How to Work With Users' Passwords and How to Securely Hash Passwords in PHP?

When you must save user’s password in a database you should never ever store them in plain text because of security precautions and privacy protection. Database where users’ passwords are stored might get compromised and by hashing them at least there is another safety mechanism for not revealing them to the attacker.


// plain text password example
$password = 'secretcode';

Cryptography is a large and quite complex field for a lot of people so a good rule of a thumb would be to leave it to the experts.

One of the most used but wrong way of hashing password was once using md5() which calculates md5 hash of a string. Hashing passwords with md5 (or sha1 or even sha256) is note safe anymore because these hashes can get decrypted very fast.


// plain text password
$password = 'secretcode';

// hash the password with md5
$md5 = md5($password);

Common solution to preventing decryption is using the salt.


// plain text password
$password = 'secretcode';

// add random number of random characters - the salt
$salt = '3x%%$bf83#dls2qgdf';

// hash salt and password together
$md5 = md5($salt.$password);

This is still not good enough though - Rainbow tables.

Right Way of Hashing Passwords in PHP

Right way of hashing passwords is currently using latest PHP version and its native passwords hashing API which provides an easy to use wrapper around crypt function.

Example of PHP native password hashing API usage:


// plain text password
$password = 'secretcode';

$options = ['cost' => 12];
echo password_hash($password, PASSWORD_DEFAULT, $options);

In password_hash() function there are currently two types of algorithm options available. PASSWORD_DEFAULT and PASSWORD_BCRYPT. Currently PASSWORD_DEFAULT is PASSWORD_BCRYPT and as language and cryptography progress there will be different types of algorithms supported. PASSWORD_DEFAULT will get replaced with that new type of algorithm (for example, Argon2). Good choice is to always use the PASSWORD_DEFAULT.

The database password’s field type should be varchar(255) for future proof algorithm changes.

Using your own salt is not a very good option. Leave that to the experts as well and use above bullet proof solution without setting your own salt. Salt is randomly generated by default in password_hash() function.

Another option that is important to mention is the cost which controls the hash speed. On servers with better resources cost can be increased. There is a script for calculating the cost for your environment in the PHP manual. As a good security practice try increasing this to higher value than the default 10.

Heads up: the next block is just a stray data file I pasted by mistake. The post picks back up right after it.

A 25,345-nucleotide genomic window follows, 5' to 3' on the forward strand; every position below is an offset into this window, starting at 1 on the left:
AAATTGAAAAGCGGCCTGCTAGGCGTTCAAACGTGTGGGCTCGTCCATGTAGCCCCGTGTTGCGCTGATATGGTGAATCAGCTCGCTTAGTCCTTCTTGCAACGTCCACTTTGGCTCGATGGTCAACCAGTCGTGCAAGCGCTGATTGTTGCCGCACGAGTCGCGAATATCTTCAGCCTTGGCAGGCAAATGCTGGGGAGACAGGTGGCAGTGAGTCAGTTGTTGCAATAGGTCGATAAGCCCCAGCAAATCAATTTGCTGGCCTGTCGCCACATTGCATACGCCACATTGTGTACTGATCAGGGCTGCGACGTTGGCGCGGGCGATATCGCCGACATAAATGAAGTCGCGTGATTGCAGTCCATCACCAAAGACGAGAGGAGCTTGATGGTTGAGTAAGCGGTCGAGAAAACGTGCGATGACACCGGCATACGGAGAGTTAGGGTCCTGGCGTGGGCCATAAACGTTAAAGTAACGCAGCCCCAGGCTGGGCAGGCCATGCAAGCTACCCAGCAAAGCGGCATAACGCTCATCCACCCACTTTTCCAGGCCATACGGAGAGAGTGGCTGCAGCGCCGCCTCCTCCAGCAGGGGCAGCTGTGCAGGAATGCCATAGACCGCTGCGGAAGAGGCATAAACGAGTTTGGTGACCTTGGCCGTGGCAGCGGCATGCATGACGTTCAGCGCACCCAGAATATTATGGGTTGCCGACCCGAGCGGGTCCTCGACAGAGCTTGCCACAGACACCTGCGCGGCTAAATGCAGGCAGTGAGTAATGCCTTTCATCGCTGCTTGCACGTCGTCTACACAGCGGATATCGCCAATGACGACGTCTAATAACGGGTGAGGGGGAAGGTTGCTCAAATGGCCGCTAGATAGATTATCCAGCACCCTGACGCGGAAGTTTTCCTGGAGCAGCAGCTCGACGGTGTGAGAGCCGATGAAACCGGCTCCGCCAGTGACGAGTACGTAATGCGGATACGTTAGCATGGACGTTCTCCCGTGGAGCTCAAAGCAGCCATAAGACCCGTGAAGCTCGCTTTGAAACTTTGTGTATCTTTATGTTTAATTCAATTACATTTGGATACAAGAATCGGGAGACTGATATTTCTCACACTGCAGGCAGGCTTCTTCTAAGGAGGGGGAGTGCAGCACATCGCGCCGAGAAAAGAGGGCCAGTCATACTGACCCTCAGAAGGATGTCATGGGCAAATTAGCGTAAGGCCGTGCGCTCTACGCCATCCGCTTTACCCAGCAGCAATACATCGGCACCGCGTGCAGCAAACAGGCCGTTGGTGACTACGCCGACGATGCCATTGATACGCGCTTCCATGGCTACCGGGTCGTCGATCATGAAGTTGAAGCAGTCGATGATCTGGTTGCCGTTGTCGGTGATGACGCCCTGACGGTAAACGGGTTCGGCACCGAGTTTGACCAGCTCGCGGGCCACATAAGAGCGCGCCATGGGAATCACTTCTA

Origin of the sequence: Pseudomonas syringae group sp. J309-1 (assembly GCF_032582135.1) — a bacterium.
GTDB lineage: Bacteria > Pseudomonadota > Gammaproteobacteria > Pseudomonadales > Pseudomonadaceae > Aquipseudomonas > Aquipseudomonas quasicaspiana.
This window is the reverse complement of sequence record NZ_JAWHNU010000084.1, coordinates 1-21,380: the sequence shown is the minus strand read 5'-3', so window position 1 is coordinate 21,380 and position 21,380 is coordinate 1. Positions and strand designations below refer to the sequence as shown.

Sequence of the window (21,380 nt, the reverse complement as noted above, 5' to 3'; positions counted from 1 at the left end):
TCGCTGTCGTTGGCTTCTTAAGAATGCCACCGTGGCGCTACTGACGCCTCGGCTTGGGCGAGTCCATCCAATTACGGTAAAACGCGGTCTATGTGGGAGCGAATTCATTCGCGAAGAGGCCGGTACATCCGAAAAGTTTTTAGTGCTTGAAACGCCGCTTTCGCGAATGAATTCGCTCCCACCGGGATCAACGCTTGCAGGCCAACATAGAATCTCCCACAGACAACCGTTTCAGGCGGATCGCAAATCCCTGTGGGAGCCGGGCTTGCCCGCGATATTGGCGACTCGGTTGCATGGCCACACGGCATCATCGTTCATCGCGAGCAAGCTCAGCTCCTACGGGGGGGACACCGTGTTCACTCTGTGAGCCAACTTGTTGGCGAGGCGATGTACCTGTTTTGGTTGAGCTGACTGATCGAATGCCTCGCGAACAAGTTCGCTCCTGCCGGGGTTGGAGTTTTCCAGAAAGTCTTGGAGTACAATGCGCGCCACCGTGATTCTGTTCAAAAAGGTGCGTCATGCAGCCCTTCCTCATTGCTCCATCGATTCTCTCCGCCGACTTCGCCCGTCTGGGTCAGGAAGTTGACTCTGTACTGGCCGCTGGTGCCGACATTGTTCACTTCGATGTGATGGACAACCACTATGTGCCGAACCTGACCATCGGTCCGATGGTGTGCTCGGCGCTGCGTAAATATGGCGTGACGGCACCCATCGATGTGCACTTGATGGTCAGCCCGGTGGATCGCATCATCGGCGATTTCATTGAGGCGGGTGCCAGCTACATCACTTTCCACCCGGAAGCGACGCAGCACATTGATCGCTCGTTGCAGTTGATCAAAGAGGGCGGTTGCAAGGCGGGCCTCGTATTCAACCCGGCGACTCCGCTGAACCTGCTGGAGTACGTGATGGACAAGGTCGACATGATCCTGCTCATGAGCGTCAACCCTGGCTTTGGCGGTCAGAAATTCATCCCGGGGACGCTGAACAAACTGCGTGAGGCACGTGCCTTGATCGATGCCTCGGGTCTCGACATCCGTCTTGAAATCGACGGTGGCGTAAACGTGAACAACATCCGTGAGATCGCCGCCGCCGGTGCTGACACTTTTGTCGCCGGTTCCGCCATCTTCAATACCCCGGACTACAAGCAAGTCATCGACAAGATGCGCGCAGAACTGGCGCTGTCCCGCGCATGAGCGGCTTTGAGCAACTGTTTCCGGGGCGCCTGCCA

Verifying passwords can be done with password_verify():


// this is the hash of the password in above example
$hash = '$2y$12$VD3vCfuHcxU0zcgDvArQSOlQmPv3tXW0TWoteV4QvBYL66khev0oq';

if (password_verify('secretcode', $hash)) {
    echo 'Password is valid!';
} else {
    echo 'Invalid password.';

Another useful function is password_needs_rehash() - which checks if given hash matches given options. This comes handy in case of server hardware upgrade and therefore increasing the cost option.

The hash string returned by password_hash() consists of the following parts:

$algorithm = substr($hash, 0, 4);  // $2y$ == BLOWFISH
$cost      = substr($hash, 4, 2);  // the cost
$salt      = substr($hash, 7, 22); // salt is automatically generated by default

Password Hashing in Older PHP Versions (5.5 and Below)

In case you’re still using some older PHP version, there is a way to secure passwords securely. Since PHP version > 5.3.7 you can use PHP library password_compat. PHP library password_compat works exactly the same way as does the native PHP password hashing API, so when you upgrade to latest PHP you will not need to refactor your code.

For PHP version below 5.3.6 phpass might be a good solution, but try to avoid these and use the native password hashing API.

Password Hashing in Open Source Projects

Some of the widely used PHP open source projects use different hashing algorithms for passwords because they either support older PHP versions where password_hash() wasn’t available yet or they already use the latest security recommendations by PHP security experts:

Project Password hashing
CMS Airship Argon2i
Drupal SHA512Crypt with multiple rounds
Joomla bcrypt
Laravel bcrypt with other options
Symfony bcrypt with other options
Wordpress salted MD5

See Also

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Content of this work is licensed under a Creative Commons Attribution-ShareAlike 4.0 International (CC BY-SA 4.0) license. Code snippets in examples are published under the CC0 1.0 Universal (CC0 1.0). Thanks to all the contributors.